BFC called on the mayor to fund a simple improvement to DC’s low-income immigrant health insurance program
Last week, the mayor hosted the Virtual 2021 Budget Engagement Forums, an opportunity for DC residents to tell the mayor’s office what values they want to see reflected in this year’s budget. Bread for the City, as a member of the DC Healthcare Alliance Coalition, called on the mayor to fund a simple but essential improvement to DC’s low-income immigrant health insurance program. We want the mayor to change the DC Healthcare Alliance recertification period from six months to one year.
The DC Healthcare Alliance program is a locally funded program that provides health insurance to low-income immigrant residents of DC who are ineligible for Medicaid. DC Healthcare Alliance – often just called “Alliance” – resembles Medicaid in many ways. The income limit is roughly 200% of the federal poverty level, the program is administered through managed care organizations, and people apply for it through the DC Department of Human Services. Some important differences stand out, however, DC Healthcare Alliance recipients need to recertify for their health insurance in person every six months. Established in 2011 as a cost-saving measure, this requirement is far more restrictive than Medicaid recertifications, which are annual or are even conducted automatically. While the Department of Health Care Finance has suspended the recertification requirement for public health insurance programs during the COVID-19 Public Health Emergency, now is the time to fund the transition from a six month to an annual recertification for Alliance.
An annual recertification would drastically reduce barriers low-income immigrant residents face accessing health insurance in DC. The six-month recertification for Alliance is an example of an “administrative burden” – a policy that heaps more paperwork onto the shoulders of individuals and local agencies in the name of means-testing. The burden manifests in many ways. Alliance recipients may need to take off work twice a year, find childcare, and prepare to wait for hours in a line stretching around the block. (1) Other people who are eligible for Alliance may forgo recertifications. In years past, less than 60% of Alliance recipients due for renewal ended up recertifying, leaving eligible residents uninsured when unexpected medical expenses arose. (2) The six-month recertification also leaves the DC Department of Human Services with organization burden. Service center workers need to process twice as many recertifications for Alliance with the six-month recertification as opposed to the proposed 12-month recertification. This additional interfacing between Alliance recipients and the agency leaves more room for error, bad service, and language access mishaps. The burden of a six-month recertification likely hinders DHS administering other public benefits as well – including SNAP, TANF, and Medicaid.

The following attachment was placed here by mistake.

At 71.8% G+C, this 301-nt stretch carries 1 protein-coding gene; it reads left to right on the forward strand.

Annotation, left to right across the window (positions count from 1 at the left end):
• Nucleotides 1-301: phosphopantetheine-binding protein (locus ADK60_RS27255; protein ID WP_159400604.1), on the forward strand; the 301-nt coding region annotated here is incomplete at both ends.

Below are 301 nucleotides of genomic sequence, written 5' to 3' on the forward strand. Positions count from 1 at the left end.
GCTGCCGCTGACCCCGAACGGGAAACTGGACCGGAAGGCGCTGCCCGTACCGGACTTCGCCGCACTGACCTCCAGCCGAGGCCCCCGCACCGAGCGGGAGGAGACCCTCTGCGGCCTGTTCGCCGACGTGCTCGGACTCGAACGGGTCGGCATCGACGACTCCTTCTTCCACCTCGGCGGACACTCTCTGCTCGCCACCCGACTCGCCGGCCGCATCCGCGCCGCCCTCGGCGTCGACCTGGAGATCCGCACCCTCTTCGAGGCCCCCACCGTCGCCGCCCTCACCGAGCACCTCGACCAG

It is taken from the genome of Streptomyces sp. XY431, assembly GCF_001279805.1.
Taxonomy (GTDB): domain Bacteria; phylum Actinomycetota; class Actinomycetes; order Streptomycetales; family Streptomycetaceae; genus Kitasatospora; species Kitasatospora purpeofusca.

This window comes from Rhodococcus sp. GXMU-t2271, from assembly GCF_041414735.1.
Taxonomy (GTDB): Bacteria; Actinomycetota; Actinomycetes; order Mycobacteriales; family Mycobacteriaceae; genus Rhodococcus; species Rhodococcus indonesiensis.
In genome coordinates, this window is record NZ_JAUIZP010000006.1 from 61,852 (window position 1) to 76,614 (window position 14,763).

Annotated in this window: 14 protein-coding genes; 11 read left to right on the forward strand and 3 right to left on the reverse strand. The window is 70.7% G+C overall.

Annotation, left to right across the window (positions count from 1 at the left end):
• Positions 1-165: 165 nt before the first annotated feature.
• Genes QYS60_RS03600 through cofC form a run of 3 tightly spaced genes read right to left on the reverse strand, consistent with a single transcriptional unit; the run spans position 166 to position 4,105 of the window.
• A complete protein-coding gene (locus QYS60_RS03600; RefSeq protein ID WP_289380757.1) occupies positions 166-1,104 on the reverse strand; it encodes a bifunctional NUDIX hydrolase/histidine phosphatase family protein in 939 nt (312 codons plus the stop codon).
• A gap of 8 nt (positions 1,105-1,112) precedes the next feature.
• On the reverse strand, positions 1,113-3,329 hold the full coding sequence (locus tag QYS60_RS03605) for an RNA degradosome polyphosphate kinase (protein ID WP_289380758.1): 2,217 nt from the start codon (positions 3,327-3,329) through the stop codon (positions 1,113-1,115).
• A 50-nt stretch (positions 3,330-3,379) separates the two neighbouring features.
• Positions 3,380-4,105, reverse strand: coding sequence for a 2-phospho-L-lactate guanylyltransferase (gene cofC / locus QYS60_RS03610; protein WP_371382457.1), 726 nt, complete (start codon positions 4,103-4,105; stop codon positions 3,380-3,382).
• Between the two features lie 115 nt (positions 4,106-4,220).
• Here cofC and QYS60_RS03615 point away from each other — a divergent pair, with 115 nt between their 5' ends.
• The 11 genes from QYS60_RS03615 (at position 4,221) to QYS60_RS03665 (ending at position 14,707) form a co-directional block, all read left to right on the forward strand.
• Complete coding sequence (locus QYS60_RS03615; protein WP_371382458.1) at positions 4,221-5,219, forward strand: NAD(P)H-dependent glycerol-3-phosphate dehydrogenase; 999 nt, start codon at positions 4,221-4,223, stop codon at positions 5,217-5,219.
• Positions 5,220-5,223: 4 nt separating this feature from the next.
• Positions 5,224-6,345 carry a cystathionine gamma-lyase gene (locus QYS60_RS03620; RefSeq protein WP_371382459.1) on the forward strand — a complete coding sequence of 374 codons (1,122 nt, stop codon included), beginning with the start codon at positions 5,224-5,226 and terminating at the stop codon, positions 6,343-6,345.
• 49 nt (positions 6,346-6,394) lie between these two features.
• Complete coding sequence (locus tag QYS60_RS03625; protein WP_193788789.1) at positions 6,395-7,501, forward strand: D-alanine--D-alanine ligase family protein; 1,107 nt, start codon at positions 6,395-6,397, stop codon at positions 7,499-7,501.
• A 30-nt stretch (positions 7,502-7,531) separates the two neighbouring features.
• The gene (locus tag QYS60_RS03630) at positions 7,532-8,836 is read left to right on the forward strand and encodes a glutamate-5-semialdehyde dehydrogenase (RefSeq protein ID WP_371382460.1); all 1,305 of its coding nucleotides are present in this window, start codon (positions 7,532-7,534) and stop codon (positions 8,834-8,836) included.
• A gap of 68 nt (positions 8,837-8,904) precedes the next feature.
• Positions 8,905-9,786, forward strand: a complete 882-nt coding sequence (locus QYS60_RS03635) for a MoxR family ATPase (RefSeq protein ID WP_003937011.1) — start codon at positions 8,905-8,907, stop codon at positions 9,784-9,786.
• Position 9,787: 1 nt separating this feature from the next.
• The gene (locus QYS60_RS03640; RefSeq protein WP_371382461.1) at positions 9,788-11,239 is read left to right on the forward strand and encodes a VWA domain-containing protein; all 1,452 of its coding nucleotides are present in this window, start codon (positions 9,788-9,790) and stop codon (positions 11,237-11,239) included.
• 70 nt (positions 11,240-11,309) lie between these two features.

Mayor Muriel Bowser has chosen the hashtag #FairShot for her 2021 budget and has committed to “Give Every Washingtonian a Fair Shot.” Aligning the DC Healthcare Alliance recertification period with Medicaid by changing it to an annual recertification would be a concrete step to giving low-income immigrant residents of DC a Fair Shot at health insurance, which is so vitally important during a public health emergency. The DC Council has taken major steps to improve the DC Healthcare Alliance recertification process. In the fall of 2020, the Council passed a bill providing for Alliance annual recertification but has not had the opportunity to fund the change yet. The Mayor has the opportunity to collaborate with the Council to show that she means business when it comes to the health of DC’s immigrant residents. Investing in essential changes to health insurance programs like Alliance and addressing social determinants of health like housing, food access, and a clean environment shows that DC’s leaders value the health of its residents. Mayor Bowser, let’s fund annual recertifications for Alliance!